Up to nine nests have been spotted in the cracks of kerb stones, prompting fears for the safety of children and pets in a Dubai neighbourhood.
Return of poisonous redback spiders in Dubai spark concerns
DUBAI // Pest management experts have sought to allay concerns over the discovery of poisonous redback spiders in a family neighbourhood.
Up to nine nests have been spotted in the cracks of kerbstones, prompting fears for the safety of children and pets. But pest-control technicians say the spiders are not aggressive and their bites are dangerous only if left untreated.
AKM Motahar Hussain, pest-management specialist at Dubai Municipality’s Public Health Services Department, stressed there was no need for alarm.
“There’s no need to panic. We had cases before and we are prepared for any cases of spider bites,” he said. “Redbacks are dangerous if the bite victim is left untreated, so timely and proper treatment is needed when incidents happen.”
A nest was discovered in Umm Suqeim 1 by said Briton Ramie Murray’s wife while she was walking with a friend.
“It was dark and my wife’s friend dropped her car keys,” said Mr Murray. “My wife used the light from her phone and found the spiders crawling around the keys. They were both terrified.”
Mr Murray said the spiders seemed to come out only at night.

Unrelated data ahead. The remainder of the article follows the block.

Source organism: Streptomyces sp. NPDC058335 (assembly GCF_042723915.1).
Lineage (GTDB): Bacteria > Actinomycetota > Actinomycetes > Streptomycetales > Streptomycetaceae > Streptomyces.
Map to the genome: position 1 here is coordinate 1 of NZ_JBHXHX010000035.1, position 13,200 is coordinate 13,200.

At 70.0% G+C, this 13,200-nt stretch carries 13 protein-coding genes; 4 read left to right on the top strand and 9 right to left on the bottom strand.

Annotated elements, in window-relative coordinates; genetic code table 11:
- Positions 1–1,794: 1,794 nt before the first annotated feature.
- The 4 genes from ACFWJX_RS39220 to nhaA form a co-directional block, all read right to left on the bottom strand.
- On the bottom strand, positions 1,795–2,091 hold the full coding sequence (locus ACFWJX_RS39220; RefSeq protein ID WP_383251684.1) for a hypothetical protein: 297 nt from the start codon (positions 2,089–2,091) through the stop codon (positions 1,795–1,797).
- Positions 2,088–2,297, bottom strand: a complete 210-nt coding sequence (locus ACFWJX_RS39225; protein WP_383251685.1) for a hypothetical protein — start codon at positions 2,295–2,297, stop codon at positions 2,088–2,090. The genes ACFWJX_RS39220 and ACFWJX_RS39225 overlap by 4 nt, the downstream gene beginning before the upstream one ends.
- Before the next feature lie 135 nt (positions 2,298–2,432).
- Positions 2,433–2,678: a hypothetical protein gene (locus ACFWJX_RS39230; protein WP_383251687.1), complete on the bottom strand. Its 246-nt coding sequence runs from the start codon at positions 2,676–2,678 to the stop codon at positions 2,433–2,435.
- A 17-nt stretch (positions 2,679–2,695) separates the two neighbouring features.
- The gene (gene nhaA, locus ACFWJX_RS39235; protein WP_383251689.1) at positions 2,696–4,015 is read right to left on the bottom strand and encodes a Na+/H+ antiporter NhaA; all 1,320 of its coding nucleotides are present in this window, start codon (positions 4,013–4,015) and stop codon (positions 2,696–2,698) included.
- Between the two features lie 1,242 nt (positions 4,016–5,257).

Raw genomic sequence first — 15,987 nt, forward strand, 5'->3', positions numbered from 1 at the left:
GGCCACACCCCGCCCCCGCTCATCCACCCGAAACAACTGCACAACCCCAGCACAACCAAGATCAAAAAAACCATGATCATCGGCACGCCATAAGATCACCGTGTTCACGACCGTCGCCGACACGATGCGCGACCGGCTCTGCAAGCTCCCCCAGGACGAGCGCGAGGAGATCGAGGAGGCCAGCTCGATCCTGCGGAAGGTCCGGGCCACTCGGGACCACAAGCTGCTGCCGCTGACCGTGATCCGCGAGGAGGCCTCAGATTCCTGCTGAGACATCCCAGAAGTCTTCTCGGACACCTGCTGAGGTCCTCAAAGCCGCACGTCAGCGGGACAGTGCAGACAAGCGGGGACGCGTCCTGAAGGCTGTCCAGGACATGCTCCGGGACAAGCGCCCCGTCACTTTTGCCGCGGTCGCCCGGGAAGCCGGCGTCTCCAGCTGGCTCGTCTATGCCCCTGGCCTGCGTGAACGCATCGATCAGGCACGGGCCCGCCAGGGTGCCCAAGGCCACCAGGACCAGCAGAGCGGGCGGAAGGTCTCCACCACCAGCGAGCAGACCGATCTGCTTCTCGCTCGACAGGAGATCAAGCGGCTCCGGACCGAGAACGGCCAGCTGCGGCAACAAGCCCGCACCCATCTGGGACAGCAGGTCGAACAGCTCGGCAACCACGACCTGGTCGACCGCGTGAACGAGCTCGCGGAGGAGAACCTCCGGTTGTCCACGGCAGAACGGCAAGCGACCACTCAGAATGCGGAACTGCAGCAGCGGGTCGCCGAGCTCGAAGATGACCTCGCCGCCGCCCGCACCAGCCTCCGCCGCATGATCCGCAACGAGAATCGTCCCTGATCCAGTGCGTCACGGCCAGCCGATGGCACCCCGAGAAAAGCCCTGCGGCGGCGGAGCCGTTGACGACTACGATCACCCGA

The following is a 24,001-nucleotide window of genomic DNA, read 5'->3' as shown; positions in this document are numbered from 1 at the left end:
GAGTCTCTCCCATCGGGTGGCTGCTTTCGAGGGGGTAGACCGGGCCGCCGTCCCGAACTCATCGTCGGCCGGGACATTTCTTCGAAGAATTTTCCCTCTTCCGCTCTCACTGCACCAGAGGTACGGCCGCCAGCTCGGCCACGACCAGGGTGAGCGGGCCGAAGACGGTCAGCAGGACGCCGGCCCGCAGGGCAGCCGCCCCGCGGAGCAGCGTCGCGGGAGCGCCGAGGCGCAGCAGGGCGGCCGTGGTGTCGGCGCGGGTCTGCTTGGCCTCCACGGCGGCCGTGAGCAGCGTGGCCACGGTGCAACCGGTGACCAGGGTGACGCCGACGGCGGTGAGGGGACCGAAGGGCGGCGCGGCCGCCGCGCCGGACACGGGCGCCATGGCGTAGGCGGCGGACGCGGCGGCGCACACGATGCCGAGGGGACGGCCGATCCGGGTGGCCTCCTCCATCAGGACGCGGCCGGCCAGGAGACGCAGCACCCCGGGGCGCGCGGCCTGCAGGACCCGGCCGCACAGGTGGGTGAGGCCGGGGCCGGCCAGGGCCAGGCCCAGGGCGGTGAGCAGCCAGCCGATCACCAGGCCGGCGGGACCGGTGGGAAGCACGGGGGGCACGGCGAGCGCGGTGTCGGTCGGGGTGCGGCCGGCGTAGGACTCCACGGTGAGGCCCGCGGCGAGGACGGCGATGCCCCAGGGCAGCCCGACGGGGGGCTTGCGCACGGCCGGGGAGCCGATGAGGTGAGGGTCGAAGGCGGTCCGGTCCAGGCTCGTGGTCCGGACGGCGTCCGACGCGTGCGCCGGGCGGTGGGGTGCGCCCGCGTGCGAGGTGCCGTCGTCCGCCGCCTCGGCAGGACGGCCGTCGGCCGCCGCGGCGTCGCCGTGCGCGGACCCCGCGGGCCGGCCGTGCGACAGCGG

“This is a family area and we have lots of young children and pets here,” Mr Murray. “We want someone to do something about these things.”
“I found about nine nests in between the kerbstones on the side of the road,” he added. “We need someone to deal with this as soon as possible.”
Experts at the Breeding Centre for Endangered Arabian Wildlife in Sharjah confirmed the spiders were redbacks but were unsure of the exact species.
“The first reports confirm that our UAE latrodectus species is not the Australian latrodectus hasselti but a closely related form,” said Cyrintha Barwise Joubert, head of the canids and invertebrates department. “It could be a relative from South or South-East Asia, or it could be a separate species, indigenous to the Arabian Peninsula.”
Mr Hussain said the spiders were first reported in Dubai in 1990, probably arriving on imported plants.
“They are not aggressive by habit,” said Mr Hussain. “They bite in defence only when disturbed.”
Government hospitals have medicines to treat bites but it is important to handle a victim with care.
“First of all, try to calm the victim,” Mr Hussain said. “Secondly, apply ice on the bite and take them to the nearest hospital.”
He warned against wrapping bandages tightly on or about a wound. If possible, take a specimen of the spider.
The Sharjah centre has been breeding and displaying the local species of spider for eight years and collects new specimens weekly.
“We did not encounter any aggressive behaviour and we did not have any accidents when handling these spiders,” Ms Joubert said.
“Since they are eating insects, they are in fact beneficial.”
Dubai Municipality got anti-venom from Australia three years ago as a precaution.
“Nobody got bitten,” Ms Joubert said.